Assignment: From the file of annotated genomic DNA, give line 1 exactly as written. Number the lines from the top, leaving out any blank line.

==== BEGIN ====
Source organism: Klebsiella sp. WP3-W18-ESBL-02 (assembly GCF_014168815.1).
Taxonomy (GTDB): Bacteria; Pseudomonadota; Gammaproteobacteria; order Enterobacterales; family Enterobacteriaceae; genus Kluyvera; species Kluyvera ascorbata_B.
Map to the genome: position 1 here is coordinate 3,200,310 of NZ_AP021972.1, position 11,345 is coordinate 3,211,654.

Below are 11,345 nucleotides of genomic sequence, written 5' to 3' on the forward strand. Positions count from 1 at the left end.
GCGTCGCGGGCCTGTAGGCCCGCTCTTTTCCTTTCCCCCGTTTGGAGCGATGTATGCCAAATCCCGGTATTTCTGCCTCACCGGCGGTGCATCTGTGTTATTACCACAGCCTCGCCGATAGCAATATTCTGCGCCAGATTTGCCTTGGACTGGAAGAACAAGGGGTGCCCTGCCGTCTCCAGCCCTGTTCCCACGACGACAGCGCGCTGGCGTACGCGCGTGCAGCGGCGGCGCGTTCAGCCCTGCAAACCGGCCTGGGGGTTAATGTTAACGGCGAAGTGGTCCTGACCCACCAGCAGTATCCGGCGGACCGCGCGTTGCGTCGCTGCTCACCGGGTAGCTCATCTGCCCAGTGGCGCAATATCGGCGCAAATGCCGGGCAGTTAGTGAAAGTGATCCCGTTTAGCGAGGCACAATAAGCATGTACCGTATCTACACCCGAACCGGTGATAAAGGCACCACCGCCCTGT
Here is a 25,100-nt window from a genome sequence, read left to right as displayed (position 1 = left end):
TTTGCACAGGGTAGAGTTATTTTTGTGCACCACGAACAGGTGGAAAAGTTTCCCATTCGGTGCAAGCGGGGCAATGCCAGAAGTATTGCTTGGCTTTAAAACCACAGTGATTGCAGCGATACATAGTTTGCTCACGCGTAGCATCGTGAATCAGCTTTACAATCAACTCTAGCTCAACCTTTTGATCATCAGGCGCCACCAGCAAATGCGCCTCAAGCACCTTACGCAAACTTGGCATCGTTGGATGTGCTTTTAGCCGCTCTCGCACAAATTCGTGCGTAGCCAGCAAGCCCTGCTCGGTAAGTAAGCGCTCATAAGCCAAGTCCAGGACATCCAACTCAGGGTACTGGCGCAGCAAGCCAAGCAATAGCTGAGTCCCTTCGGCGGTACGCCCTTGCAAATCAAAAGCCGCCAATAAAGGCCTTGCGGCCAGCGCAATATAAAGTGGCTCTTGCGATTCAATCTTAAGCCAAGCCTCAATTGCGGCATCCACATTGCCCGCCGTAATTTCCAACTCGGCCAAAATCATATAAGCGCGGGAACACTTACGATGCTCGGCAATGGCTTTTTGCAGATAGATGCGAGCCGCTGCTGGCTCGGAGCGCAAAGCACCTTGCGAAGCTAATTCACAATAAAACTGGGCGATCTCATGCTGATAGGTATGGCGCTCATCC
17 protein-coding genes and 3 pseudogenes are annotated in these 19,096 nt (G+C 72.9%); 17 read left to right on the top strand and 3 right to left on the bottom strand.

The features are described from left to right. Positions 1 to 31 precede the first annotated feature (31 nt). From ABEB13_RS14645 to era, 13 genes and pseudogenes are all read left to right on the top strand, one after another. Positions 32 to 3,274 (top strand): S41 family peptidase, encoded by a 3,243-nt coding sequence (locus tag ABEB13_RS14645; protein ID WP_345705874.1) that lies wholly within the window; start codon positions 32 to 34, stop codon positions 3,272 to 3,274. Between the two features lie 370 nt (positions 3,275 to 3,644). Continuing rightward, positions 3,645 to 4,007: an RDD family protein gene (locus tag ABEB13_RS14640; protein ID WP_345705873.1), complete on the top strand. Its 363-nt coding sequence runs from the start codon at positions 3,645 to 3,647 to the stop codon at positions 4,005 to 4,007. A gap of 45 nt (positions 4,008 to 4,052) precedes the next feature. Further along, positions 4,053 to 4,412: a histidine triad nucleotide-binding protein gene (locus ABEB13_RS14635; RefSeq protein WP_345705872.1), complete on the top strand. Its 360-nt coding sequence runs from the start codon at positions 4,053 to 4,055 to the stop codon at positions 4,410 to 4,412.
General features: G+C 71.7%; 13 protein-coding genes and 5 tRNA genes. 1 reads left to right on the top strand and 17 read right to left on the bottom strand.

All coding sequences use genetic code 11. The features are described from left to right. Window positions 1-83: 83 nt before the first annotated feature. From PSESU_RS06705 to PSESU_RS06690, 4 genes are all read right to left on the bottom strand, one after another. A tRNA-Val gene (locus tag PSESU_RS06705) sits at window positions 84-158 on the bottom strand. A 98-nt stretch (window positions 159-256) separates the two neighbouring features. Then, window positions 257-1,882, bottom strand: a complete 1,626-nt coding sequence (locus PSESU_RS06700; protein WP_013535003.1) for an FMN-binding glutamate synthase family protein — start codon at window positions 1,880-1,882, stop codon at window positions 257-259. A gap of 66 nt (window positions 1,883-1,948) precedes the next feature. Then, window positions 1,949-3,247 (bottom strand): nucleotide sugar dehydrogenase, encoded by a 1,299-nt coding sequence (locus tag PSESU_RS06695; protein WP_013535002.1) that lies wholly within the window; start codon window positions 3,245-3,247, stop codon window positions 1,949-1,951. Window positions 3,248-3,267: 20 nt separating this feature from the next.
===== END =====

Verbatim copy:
Source organism: Klebsiella sp. WP3-W18-ESBL-02 (assembly GCF_014168815.1).